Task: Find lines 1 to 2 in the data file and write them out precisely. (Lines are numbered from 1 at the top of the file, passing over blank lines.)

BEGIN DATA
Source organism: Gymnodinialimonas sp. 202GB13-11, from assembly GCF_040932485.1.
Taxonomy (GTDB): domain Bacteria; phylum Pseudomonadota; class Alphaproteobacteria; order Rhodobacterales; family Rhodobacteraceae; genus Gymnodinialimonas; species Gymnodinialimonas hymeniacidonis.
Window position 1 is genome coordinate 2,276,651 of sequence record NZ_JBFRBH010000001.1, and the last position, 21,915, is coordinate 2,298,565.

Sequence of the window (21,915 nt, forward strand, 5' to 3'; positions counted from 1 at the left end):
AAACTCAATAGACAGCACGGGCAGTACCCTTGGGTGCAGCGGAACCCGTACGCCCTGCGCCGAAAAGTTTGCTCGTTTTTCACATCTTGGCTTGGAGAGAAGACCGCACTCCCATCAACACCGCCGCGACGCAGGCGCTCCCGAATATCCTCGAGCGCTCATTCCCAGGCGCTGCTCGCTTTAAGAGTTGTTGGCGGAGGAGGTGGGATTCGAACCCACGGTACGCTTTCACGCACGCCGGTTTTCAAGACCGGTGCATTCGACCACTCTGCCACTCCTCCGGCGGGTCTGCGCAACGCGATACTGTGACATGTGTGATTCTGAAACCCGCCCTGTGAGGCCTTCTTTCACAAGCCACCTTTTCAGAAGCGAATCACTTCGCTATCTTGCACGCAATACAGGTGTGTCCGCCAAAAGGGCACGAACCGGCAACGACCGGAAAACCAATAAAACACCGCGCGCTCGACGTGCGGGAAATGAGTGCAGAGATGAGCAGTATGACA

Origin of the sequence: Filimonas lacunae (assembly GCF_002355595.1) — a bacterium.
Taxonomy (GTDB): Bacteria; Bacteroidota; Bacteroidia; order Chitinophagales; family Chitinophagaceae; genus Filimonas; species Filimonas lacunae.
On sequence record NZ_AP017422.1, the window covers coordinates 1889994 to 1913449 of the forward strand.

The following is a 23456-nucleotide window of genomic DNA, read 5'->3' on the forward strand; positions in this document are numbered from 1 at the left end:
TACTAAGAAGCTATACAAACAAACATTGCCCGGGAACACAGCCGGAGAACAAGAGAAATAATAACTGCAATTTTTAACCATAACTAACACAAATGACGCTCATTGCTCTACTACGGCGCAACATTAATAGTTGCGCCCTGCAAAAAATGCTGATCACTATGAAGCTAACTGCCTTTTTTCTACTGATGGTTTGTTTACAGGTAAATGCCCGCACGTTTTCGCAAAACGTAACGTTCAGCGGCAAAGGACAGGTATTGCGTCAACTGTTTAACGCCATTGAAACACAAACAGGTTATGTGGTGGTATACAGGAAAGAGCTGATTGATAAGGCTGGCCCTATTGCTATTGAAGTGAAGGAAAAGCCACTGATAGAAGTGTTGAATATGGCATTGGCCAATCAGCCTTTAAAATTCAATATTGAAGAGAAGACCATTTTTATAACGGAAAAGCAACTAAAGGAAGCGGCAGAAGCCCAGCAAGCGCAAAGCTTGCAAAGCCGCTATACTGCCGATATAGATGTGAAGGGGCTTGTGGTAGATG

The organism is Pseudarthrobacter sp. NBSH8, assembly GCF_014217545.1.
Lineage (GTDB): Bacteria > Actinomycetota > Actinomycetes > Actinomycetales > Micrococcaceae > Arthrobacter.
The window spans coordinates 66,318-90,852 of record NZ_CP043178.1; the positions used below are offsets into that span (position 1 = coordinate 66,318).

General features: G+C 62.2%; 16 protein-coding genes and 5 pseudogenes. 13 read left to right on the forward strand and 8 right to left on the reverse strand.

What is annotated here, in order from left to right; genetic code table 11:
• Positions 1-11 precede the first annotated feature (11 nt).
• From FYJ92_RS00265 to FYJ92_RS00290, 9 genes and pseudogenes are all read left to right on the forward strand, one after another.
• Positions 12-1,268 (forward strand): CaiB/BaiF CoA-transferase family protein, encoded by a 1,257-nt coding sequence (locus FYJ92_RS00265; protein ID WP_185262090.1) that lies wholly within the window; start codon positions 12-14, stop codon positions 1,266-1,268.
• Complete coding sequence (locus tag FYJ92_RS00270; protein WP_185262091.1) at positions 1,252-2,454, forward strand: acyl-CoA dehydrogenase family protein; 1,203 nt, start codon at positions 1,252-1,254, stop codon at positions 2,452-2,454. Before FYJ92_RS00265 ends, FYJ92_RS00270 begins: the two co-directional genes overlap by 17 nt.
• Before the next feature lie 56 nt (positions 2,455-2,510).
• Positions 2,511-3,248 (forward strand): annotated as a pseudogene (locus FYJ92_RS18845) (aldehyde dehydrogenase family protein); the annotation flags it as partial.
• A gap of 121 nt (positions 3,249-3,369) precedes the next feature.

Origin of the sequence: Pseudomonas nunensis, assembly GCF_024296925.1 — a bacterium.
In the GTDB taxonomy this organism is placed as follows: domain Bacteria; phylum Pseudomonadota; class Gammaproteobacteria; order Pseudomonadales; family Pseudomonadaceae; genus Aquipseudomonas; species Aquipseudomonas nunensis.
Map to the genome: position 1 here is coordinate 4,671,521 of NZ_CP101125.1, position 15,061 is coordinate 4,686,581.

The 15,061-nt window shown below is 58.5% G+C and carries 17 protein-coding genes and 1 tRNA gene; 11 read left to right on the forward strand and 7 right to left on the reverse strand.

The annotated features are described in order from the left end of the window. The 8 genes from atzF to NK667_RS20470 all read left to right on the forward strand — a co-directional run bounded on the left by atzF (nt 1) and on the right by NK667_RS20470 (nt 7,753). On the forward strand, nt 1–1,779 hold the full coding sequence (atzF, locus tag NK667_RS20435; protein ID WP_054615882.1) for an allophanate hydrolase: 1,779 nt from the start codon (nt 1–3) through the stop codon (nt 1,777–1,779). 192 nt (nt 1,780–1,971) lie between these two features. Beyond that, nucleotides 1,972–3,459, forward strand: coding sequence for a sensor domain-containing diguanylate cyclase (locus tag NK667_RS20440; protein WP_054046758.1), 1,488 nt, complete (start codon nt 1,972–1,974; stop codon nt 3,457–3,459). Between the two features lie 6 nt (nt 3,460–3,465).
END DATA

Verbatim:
Source organism: Gymnodinialimonas sp. 202GB13-11, from assembly GCF_040932485.1.
Taxonomy (GTDB): domain Bacteria; phylum Pseudomonadota; class Alphaproteobacteria; order Rhodobacterales; family Rhodobacteraceae; genus Gymnodinialimonas; species Gymnodinialimonas hymeniacidonis.